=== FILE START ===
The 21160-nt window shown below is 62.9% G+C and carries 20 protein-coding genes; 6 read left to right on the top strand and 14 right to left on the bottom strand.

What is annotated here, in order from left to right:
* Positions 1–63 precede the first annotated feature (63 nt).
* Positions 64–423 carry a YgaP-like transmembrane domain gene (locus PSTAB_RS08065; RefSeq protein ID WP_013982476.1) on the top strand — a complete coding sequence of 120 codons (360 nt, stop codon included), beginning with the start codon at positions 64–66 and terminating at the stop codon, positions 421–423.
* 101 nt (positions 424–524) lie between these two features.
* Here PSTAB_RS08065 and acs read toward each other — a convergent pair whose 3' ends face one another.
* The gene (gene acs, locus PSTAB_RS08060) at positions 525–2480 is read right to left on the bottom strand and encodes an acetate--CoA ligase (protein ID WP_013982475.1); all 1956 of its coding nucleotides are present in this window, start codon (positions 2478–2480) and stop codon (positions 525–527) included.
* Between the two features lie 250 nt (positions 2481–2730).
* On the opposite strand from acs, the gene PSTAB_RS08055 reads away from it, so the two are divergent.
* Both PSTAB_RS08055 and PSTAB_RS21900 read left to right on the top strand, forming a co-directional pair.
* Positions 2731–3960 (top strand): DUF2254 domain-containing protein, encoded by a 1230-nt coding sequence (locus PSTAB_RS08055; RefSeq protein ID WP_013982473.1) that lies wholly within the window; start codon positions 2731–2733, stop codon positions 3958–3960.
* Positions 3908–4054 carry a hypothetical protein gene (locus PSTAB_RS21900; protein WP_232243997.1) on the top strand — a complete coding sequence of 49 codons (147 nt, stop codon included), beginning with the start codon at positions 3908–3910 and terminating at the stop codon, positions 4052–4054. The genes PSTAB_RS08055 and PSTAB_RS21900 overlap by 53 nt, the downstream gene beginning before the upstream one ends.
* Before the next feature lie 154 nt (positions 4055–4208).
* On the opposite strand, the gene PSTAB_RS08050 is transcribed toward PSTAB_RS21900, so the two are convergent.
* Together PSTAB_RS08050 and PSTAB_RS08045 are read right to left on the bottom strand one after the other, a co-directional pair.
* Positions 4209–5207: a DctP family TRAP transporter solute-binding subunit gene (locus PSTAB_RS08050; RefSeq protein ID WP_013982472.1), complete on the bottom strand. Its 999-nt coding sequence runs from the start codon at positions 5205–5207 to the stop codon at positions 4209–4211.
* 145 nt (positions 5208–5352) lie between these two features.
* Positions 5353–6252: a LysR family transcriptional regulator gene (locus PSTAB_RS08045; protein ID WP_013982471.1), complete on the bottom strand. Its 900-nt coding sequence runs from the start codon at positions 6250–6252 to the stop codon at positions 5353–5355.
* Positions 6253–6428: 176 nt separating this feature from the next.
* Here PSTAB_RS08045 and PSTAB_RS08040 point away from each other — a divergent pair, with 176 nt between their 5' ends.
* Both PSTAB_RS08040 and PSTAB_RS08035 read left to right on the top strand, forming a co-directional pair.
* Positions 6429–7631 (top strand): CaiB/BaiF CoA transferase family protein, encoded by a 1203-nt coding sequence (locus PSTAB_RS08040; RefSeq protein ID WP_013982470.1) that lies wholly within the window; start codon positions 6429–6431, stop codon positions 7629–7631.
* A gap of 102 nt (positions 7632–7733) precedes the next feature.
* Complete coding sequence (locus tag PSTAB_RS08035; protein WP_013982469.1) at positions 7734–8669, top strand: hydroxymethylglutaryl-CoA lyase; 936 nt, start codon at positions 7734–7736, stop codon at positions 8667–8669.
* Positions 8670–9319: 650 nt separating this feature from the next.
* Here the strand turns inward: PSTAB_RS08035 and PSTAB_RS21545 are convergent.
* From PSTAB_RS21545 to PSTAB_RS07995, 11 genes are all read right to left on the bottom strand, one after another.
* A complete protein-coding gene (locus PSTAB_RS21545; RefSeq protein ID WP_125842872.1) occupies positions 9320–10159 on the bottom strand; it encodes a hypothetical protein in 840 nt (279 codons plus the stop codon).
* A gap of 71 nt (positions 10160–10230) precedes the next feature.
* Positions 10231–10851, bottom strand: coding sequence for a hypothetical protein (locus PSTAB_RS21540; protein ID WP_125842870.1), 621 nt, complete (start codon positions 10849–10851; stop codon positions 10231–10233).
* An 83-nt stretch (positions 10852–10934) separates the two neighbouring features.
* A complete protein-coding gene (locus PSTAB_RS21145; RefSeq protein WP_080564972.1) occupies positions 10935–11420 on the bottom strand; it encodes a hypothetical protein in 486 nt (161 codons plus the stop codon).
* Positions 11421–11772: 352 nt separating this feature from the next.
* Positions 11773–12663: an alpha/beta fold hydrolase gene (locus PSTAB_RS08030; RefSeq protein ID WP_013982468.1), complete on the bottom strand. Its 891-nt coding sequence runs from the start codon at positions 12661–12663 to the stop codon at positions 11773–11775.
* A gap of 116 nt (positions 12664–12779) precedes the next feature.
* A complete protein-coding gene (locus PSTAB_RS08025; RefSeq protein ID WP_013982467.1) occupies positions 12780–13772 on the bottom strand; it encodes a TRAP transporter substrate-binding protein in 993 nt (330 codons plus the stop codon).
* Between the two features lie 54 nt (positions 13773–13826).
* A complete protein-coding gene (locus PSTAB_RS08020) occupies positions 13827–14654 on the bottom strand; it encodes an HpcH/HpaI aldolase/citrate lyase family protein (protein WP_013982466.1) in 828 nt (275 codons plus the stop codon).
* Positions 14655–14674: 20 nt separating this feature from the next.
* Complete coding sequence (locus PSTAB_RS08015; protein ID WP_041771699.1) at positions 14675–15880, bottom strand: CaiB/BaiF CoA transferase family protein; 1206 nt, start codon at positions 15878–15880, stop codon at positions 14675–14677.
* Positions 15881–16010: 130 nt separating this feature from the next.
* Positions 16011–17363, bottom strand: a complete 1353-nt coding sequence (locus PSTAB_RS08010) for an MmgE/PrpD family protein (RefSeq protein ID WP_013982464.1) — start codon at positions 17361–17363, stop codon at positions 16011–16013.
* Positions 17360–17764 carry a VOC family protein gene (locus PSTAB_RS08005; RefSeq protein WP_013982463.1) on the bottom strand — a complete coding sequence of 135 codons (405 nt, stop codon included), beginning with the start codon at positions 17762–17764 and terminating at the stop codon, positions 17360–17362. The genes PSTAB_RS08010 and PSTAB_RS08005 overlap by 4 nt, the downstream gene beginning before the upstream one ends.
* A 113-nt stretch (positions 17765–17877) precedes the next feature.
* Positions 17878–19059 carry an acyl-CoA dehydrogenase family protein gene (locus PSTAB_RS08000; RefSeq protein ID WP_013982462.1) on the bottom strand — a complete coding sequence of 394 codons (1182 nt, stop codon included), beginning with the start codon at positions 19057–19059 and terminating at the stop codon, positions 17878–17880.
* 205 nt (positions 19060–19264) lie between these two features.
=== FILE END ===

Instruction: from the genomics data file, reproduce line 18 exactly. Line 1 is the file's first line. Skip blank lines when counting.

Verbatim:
* Positions 5353–6252: a LysR family transcriptional regulator gene (locus PSTAB_RS08045; protein ID WP_013982471.1), complete on the bottom strand. Its 900-nt coding sequence runs from the start codon at positions 6250–6252 to the stop codon at positions 5353–5355.